Osteoporosis drugs are widely used to promote bone growth. And, in fact, they do their job well. Use of osteoporosis drugs does result in increased bone density, but does not significantly reduce fracture risk over a patient’s lifetime.
But there’s more to it than that. Before prescribing a medication, a doctor should understand how that medication works in the body.
Yet few doctors understand what most medications, including osteoporosis drugs, do to the body. If they did, these drugs would not be prescribed so much.
Bone building is a complex process that requires the two major types of bone cells — osteoblasts and osteoclasts — to work together to remove old, injured tissue and replace it with new bone. Osteoporosis drugs poison an enzyme in the osteoclasts, causing them to die.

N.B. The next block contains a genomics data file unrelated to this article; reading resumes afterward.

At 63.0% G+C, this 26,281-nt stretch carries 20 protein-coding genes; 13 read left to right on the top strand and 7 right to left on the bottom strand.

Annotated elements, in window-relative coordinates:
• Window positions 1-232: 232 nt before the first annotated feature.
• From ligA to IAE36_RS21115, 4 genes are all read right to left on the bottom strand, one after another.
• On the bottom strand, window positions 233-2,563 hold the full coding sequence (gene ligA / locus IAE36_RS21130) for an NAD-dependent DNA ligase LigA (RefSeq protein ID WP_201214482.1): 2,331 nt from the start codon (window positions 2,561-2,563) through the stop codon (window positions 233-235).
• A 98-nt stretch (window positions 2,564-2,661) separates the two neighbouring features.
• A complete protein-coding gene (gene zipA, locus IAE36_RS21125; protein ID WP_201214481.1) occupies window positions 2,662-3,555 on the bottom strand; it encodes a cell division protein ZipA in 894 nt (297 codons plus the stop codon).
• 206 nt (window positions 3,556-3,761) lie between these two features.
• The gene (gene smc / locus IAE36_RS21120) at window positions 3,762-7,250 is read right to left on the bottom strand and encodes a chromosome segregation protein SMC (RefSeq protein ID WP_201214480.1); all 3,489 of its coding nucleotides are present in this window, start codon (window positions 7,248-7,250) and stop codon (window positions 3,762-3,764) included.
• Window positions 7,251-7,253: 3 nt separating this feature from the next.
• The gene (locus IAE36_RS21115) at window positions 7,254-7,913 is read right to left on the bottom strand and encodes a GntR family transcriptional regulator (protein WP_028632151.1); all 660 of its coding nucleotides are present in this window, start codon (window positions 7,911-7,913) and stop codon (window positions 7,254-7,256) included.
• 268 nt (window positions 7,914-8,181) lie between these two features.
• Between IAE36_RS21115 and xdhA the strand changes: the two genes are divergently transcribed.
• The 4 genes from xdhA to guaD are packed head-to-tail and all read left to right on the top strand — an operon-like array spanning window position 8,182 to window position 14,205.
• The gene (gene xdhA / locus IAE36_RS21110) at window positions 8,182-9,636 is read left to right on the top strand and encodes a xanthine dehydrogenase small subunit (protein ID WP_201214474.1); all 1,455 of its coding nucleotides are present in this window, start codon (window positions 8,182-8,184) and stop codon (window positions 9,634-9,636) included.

The osteoclasts are responsible for removing old and injured bone tissue so that the osteoblasts can build new, stronger bone. When the osteoclasts are poisoned, the normal metabolic pathways for bone growth are disrupted. This may result in thicker bones, but those are not stronger bones.
In fact, research is beginning to show that women who take osteoporosis medications for long periods of time can suffer atypical bone fractures — the bones spontaneously breaking without a major force applied to them.
It doesn’t take an expert to predict that the long-term use of osteoporosis medications will result in poor bone health. A simple look at the biochemistry of bone metabolism, and how the osteoporosis drugs affect it, shows that these drugs are not leading to better bone health.
So if osteoporosis drugs are not effective, how should this condition be treated? Basic bone biochemistry can point us in the right direction. Osteoblasts and osteoclasts need to be supported with nutrients in order to function optimally. The best nutrients for the bones include:
• Vitamin D
• Vitamin K2
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